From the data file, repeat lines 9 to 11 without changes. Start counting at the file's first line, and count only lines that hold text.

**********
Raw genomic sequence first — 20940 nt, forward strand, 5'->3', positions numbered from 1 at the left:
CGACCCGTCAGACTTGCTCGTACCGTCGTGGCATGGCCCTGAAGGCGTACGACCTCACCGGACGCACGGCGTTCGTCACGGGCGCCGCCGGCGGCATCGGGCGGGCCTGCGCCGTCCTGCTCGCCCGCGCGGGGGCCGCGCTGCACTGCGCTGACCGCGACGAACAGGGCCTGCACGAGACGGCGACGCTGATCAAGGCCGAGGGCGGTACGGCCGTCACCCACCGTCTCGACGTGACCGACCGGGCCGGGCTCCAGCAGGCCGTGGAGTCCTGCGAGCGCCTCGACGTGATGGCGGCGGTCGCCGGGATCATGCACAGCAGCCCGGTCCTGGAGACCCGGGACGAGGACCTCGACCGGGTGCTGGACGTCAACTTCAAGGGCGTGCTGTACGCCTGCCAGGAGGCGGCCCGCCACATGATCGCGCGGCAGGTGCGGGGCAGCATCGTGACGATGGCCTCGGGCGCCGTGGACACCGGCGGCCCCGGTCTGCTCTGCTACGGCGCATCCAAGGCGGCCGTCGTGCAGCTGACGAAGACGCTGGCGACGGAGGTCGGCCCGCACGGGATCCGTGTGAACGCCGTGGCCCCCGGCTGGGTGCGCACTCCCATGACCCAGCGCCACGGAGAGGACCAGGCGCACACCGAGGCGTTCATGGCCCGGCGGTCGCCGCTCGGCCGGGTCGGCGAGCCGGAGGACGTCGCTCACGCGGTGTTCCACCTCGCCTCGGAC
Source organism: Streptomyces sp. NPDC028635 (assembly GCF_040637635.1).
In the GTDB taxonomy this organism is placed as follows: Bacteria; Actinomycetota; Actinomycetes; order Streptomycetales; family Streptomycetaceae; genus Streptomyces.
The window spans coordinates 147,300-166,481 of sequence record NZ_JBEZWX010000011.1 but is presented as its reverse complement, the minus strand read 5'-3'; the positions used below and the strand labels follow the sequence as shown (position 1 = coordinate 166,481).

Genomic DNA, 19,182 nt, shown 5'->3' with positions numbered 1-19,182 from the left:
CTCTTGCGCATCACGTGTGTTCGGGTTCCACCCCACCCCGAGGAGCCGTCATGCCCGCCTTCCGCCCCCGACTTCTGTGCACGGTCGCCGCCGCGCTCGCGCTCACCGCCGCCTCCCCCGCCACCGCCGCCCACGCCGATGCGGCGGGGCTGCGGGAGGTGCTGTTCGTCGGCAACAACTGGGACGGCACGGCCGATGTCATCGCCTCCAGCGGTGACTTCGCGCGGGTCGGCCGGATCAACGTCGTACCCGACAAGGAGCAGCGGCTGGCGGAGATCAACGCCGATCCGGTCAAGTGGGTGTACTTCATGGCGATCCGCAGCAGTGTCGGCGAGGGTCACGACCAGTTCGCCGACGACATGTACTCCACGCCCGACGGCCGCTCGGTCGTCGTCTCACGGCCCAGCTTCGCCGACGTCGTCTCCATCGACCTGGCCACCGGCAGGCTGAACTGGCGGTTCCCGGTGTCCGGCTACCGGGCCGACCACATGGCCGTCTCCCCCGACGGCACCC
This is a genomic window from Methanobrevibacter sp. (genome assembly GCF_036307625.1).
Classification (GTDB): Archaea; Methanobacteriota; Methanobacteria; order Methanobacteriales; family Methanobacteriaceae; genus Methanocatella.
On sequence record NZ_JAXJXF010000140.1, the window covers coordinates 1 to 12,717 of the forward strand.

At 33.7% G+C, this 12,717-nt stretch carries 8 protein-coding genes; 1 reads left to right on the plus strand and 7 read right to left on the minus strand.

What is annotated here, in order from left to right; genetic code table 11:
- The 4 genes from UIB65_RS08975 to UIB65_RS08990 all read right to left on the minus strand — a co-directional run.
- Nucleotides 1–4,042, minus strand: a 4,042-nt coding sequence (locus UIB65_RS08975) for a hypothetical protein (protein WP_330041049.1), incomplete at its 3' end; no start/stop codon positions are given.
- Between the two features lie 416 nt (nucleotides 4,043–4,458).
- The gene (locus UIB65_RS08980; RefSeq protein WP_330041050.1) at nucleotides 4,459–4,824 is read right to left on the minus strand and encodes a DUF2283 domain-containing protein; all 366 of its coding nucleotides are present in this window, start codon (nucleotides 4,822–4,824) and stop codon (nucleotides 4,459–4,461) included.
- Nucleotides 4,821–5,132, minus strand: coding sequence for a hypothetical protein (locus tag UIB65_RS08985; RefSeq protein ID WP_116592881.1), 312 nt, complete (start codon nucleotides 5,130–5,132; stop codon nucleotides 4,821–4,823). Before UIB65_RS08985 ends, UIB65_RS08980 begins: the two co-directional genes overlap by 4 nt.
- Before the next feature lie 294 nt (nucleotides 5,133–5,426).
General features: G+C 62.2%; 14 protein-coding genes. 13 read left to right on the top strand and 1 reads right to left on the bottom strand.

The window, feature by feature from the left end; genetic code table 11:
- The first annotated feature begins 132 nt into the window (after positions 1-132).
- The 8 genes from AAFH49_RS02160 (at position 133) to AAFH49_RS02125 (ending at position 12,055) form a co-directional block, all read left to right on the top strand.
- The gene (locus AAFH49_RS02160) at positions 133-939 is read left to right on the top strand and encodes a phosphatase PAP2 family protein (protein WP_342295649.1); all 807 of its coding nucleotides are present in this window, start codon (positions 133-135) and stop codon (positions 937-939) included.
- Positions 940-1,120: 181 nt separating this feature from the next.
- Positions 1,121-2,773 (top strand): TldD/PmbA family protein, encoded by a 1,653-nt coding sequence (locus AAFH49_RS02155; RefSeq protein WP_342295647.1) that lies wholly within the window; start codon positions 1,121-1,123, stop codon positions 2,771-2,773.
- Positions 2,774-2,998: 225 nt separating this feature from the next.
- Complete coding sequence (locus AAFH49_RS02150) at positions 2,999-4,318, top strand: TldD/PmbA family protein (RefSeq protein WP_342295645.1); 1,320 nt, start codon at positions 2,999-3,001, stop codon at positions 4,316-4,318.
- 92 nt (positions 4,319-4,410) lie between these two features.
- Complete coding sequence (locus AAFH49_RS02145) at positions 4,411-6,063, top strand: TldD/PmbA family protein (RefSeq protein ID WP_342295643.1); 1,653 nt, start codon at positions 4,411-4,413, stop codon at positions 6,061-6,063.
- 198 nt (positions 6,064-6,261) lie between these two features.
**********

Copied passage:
Classification (GTDB): Archaea; Methanobacteriota; Methanobacteria; order Methanobacteriales; family Methanobacteriaceae; genus Methanocatella.
On sequence record NZ_JAXJXF010000140.1, the window covers coordinates 1 to 12,717 of the forward strand.

At 33.7% G+C, this 12,717-nt stretch carries 8 protein-coding genes; 1 reads left to right on the plus strand and 7 read right to left on the minus strand.